An ex from Rural Press writes:

I’d like to add to your story on editorial problems at Rural Press,
otherwise known to its long term staff as Ruthless Press or Rural
Stress. I worked for a little under two years at The Land,
Rural Press’s flagship rural publication. The job application that I
applied for stated that they were looking for a young ambitious person,
who would spend two or three days on the road each week at a maximum
week of 38.5 hours. When I arrived at The Land‘s North Richmond
offices, I asked for a timebook, as was the norm in my previous news
jobs, and was told that management keep track of your hours.

Four weeks into the job I was working 60 and 70 hour weeks, and had had
the good fortune to have one Sunday out of four off. The two or three
days a week on the road had stretched to five and six days a week and
when I asked about overtime, I was told that it’s not Rural Press policy
to pay overtime. The camera equipment I was given was an old Olympus
E20 which was over six years old. With this camera, which had a two second
delay when you pressed the shutter release, I was expected to take photos of
editorial quality. When I was on the road, I often spent 11
or 12 hours in the car during a day’s work, with no time for a lunch
break or driving breaks, as my editor would dictate, from his office at
North Richmond, what jobs I had to do along the way and where I had to
be by that night, sometimes driving all through the day and into the
night to get to a location deemed “far enough away.” After I
stopped at night, I was then to put my photos into the system, a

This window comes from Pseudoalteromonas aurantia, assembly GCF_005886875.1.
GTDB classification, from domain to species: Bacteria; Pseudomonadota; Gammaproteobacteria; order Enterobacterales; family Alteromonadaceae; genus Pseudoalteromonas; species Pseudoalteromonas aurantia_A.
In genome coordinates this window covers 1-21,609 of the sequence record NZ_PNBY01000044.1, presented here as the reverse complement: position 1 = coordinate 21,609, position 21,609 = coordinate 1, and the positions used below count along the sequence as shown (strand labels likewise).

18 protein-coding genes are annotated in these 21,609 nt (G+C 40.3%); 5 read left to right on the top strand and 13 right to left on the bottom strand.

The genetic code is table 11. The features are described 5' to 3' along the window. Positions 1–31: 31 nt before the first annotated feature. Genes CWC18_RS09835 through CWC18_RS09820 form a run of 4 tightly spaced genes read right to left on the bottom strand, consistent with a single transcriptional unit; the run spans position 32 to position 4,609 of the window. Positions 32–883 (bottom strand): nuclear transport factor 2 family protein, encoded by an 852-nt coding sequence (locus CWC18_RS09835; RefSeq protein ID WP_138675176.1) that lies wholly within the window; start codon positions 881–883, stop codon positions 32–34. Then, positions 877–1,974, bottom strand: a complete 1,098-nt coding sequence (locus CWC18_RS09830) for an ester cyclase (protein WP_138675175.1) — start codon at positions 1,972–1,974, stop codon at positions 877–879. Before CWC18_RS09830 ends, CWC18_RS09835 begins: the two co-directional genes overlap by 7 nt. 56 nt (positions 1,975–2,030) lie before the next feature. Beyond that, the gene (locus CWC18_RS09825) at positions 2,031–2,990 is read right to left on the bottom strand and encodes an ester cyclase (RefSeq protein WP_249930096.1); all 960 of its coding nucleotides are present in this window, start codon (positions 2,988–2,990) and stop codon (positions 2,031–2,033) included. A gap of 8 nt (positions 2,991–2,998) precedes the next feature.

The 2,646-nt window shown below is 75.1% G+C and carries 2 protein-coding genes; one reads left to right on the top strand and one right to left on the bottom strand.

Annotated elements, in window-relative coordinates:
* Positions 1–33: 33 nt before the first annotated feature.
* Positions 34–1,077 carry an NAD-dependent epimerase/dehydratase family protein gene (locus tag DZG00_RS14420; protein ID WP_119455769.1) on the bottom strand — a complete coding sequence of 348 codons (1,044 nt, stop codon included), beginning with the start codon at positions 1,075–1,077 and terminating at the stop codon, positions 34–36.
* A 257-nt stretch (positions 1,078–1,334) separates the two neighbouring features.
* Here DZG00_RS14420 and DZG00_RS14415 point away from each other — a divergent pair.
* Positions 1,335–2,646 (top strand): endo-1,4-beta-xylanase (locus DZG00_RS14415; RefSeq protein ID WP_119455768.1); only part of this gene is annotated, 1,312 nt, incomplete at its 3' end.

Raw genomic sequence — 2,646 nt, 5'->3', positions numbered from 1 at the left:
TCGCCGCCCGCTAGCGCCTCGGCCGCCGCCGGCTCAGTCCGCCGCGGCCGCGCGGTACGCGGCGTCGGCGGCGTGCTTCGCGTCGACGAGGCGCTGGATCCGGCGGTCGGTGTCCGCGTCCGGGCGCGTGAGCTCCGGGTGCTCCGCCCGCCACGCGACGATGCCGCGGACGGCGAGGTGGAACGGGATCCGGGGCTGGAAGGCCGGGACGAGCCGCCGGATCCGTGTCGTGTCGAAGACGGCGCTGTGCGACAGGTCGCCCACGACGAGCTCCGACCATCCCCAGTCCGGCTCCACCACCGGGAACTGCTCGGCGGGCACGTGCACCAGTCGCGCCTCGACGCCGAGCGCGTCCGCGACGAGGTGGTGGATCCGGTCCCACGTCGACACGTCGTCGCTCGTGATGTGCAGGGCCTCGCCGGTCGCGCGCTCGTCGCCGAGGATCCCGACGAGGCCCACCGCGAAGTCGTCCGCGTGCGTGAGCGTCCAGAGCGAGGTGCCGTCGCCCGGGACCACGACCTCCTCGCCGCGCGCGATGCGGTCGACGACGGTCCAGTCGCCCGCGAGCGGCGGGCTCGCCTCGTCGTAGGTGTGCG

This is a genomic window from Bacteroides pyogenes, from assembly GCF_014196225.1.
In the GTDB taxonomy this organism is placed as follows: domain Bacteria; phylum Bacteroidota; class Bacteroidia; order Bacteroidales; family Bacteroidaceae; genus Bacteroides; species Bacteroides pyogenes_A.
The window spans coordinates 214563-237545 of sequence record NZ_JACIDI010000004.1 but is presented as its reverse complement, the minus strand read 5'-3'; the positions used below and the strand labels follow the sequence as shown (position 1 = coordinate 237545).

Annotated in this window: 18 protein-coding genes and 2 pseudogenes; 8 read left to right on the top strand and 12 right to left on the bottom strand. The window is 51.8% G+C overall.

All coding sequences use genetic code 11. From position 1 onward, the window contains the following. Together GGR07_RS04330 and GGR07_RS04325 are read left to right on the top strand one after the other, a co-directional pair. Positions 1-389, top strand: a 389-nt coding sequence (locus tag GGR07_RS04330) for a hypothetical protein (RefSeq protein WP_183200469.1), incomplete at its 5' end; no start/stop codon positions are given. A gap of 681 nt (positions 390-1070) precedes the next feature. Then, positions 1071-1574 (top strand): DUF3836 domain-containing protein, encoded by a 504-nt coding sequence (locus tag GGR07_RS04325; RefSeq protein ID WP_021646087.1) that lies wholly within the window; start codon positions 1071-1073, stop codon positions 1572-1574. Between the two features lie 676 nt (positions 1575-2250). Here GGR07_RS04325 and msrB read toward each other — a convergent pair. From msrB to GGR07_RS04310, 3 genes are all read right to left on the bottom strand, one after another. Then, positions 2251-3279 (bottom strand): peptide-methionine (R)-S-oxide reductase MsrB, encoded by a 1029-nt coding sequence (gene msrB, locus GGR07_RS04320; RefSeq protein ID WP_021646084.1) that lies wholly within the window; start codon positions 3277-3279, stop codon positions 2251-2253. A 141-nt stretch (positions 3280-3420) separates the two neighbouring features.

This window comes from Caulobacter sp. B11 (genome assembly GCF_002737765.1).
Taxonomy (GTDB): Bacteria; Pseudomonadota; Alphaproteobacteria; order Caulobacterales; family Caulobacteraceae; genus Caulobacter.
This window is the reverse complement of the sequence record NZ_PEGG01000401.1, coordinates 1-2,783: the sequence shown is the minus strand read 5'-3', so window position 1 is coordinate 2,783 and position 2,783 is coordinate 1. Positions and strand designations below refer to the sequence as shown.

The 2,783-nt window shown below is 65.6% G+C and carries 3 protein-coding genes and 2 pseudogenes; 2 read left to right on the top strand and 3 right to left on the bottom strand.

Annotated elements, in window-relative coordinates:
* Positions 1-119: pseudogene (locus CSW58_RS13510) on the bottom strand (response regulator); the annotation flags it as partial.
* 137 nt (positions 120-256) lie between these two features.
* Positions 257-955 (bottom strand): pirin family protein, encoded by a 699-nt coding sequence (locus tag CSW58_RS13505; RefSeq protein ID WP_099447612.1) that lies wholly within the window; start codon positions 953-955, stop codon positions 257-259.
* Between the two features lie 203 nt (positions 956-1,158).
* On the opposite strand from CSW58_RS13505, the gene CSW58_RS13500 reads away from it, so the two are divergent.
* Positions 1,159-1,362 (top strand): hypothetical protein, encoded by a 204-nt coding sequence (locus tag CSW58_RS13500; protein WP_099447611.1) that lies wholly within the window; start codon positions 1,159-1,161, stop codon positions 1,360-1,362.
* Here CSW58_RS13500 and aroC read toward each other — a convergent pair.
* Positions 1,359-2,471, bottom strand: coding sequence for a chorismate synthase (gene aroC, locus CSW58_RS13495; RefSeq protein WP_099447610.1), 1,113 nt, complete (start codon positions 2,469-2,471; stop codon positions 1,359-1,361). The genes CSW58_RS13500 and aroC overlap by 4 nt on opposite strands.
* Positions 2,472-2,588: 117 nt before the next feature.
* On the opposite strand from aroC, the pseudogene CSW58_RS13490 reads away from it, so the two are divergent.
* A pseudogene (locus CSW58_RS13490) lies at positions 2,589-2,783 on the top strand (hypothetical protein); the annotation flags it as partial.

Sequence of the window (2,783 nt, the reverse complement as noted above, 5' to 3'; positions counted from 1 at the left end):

process that took up to four hours and would end my night at an extremely
late hour. Then I would start receiving phone calls from my editor as
early as 6.30am and start the whole day over again.

In my last six months at The Land, we had a change of editor, and even longer hours which the editorial staff were
expected to keep. Around this time, all of the disgruntled staff got
together and wrote a letter to management, a carefully worded piece
which stated a wish to keep our jobs but it being hard given the high
turnover of staff (and no new staff to fill the gaps), the expectation
that we would continue working 60 and 70 hour weeks with no overtime
and the feeling that management completely ignored our complaints for
better equipment and more training.

To read on, click here.

Another ex Rural Press insider writes:

I read with interest your story
regarding Rural Press having a high turnover of editorial staff. In the
last two years a small regional publication that Rural Press own has
had eight sales staff resign. I am absolutely positive that any
problems Rural Press have are not just confined to editorial staff. Of
the eight staff who left this one publication, I am confident that at
least five would cite lack of managerial skills and bullying
from management as the main causes for leaving. When staff turnover is
so high in these publications, one would have to wonder why the powers
that be don’t investigate. When quality staff are employed, wouldn’t it
be good practice for management to work with them to iron out problems
to ensure that these staff are retained instead of adopting the
attitude that there are 20 more people lined up outside unemployed
waiting for a chance? Anyone with half a brain, some initiative, a will
to succeed and an inability to sweep harassment and bullying under the
carpet will never stay at a Rural Press publication. On the other hand,
a*se kissing, back stabbing and incompetence are embraced.